English has exerted a heavy influence on both as a co-official language. There are over 100 million native speakers of Urdu in India and Pakistan together: there were 52 million and 80.5 million Urdu speakers in India as per the 2001 and 2011 censuses respectively. However, a knowledge of Urdu allows one to speak with far more people than that, because Hindustani, of which Urdu is one variety, is the third most spoken language in the world, after Mandarin and English; because of the difficulty in distinguishing between Urdu and Hindi speakers in India and Pakistan, as well as estimating the number of people for whom Urdu is a second language, the estimated number of speakers is uncertain and controversial. Owing to interaction with other languages, Urdu has become localized wherever it is spoken, including in Pakistan. Urdu in Pakistan has undergone changes and has incorporated and borrowed many words from region
Pakistan the Islamic Republic of Pakistan, is a country in South Asia. It is the world’s sixth-most populous country with a population exceeding 212,742,631 people. In area, it is the 33rd-largest country. Pakistan has a 1,046-kilometre coastline along the Arabian Sea and Gulf of Oman in the south and is bordered by India to the east, Afghanistan to the west, Iran to the southwest, China in the far northeast, it is separated narrowly from Tajikistan by Afghanistan's Wakhan Corridor in the northwest, shares a maritime border with Oman. The territory that now constitutes Pakistan was the site of several ancient cultures and intertwined with the history of the broader Indian subcontinent; the ancient history involves the Neolithic site of Mehrgarh and the Bronze Age Indus Valley Civilisation, was home to kingdoms ruled by people of different faiths and cultures, including Hindus, Indo-Greeks, Turco-Mongols and Sikhs. The area has been ruled by numerous empires and dynasties, including the Persian Achaemenid Empire, Alexander III of Macedon, the Seleucid Empire, the Indian Maurya Empire, the Gupta Empire, the Arab Umayyad Caliphate, the Delhi Sultanate, the Mongol Empire, the Mughal Empire, the Afghan Durrani Empire, the Sikh Empire and, most the British Empire.
Pakistan is the only country to have been created in the name of Islam. It is an ethnically and linguistically diverse country, with a diverse geography and wildlife. A dominion, Pakistan adopted a constitution in 1956, becoming an Islamic republic. An ethnic civil war and Indian military intervention in 1971 resulted in the secession of East Pakistan as the new country of Bangladesh. In 1973, Pakistan adopted a new constitution which stipulated that all laws are to conform to the injunctions of Islam as laid down in the Quran and Sunnah. A regional and middle power, Pakistan has the sixth-largest standing armed forces in the world and is a nuclear power as well as a declared nuclear-weapons state, the second in South Asia and the only nation in the Muslim world to have that status. Pakistan has a semi-industrialised economy with a well-integrated agriculture sector and a growing services sector, it is ranked among the emerging and growth-leading economies of the world, is backed by one of the world's largest and fastest-growing middle class.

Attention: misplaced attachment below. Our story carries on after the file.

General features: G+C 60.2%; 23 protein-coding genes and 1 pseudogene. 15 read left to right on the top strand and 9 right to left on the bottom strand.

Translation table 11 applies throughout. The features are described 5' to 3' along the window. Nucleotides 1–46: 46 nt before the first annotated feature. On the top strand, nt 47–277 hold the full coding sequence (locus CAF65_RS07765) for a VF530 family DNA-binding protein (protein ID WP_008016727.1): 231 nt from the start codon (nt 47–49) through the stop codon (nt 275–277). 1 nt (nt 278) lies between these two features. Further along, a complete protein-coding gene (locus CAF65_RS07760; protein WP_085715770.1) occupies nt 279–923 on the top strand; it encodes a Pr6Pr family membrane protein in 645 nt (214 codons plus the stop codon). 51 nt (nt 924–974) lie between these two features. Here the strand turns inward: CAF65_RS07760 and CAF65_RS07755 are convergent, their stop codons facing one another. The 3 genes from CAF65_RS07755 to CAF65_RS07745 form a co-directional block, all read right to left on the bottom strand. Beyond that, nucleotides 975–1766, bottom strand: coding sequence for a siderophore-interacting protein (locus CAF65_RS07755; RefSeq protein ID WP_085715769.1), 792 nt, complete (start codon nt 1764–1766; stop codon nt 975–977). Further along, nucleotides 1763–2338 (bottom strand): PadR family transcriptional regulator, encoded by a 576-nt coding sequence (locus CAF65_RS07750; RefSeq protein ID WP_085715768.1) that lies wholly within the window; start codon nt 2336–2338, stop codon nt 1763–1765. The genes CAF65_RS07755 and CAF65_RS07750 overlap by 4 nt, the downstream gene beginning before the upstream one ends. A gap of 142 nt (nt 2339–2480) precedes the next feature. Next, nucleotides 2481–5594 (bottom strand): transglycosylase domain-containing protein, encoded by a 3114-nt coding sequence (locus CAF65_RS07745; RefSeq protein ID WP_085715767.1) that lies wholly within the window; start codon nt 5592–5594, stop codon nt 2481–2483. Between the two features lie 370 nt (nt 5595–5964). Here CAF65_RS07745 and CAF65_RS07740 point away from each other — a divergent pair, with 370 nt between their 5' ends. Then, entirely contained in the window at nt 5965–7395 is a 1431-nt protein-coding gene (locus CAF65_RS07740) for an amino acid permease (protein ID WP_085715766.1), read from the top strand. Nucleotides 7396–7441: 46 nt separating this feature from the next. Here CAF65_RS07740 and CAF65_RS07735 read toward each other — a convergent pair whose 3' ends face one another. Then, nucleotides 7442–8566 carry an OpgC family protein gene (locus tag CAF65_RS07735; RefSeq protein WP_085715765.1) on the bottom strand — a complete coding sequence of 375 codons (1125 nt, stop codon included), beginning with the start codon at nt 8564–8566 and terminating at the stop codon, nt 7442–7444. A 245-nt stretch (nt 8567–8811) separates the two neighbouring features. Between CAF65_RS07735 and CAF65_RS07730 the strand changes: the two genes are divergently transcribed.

Pakistan's political history since independence has been characterized by periods of military rule, political instability and conflicts with India. The country continues to face challenging problems, including overpopulation, poverty and corruption. Pakistan is a member of the UN, the Shanghai Cooperation Organisation, the OIC, the Commonwealth of Nations, the SAARC and the Islamic Military Counter Terrorism Coalition; the name Pakistan means "land of the pure" in Urdu and Persian. It alludes to the word pāk meaning pure in Pashto; the suffix ـستان is a Persian word meaning the place of, recalls the synonymous Sanskrit word sthāna स्थान. The name of the country was coined in 1933 as Pakstan by Choudhry Rahmat Ali, a Pakistan Movement activist, who published it in his pamphlet Now or Never, using it as an acronym referring to the names of the five northern regions of British India: Punjab, Kashmir and Baluchistan; the letter i was incorporated to ease pronunciation. Some of the earliest ancient human civilisations in South Asia originated from areas encompassing present-day Pakistan.
The earliest known inhabitants in the region were Soanian during the Lower Paleolithic, of whom stone tools have been found in the Soan Valley of Punjab. The Indus region, which covers most of present day Pakistan, was the site of several successive ancient cultures including the Neolithic Mehrgarh and the Bronze Age Indus Valley Civilisation at Harappa and Mohenjo-Daro; the Vedic period was characterised by an Indo-Aryan culture. Multan was an important Hindu pilgrimage centre; the Vedic civilisation flourished in the ancient Gandhāran city of Takṣaśilā, now Taxila in the Punjab, founded around 1000 BCE. Successive ancient empires and kingdoms ruled the region: the Persian Achaemenid Empire, Alexander the Great's empire in 326 BCE and the Maurya Empire, founded by Chandragupta Maurya and extended by Ashoka the Great, until 185 BCE; the Indo-Greek Kingdom founded by Demetrius of Bactria included Gandhara and Punjab and reached its greatest extent under Menander, prospering the Greco-Buddhist culture in the region.
Taxila had one of the earliest universities and centres of higher education in the world, established during the late Vedic period in 6th century BCE. The school consisted of several monasteries without large dormitories or lecture halls where the religious instruction was provided on an individualistic basis; the ancient university was documented by the invading forces of Alexander the Great, "the like of which had not been seen in Greece," and was recorded by Chinese pilgrims in the 4th or 5th century CE. At its zenith, the Rai Dynasty of Sindh ruled the surrounding territories; the Pala Dynasty was the last Buddhist empire, under Dharmapala and Devapala, stretched across South Asia from what is now Bangladesh through Northern India to Pakistan. The Arab conqueror Muhammad bin Qasim conquered Sindh in 711 CE; the Pakistan government's official chronol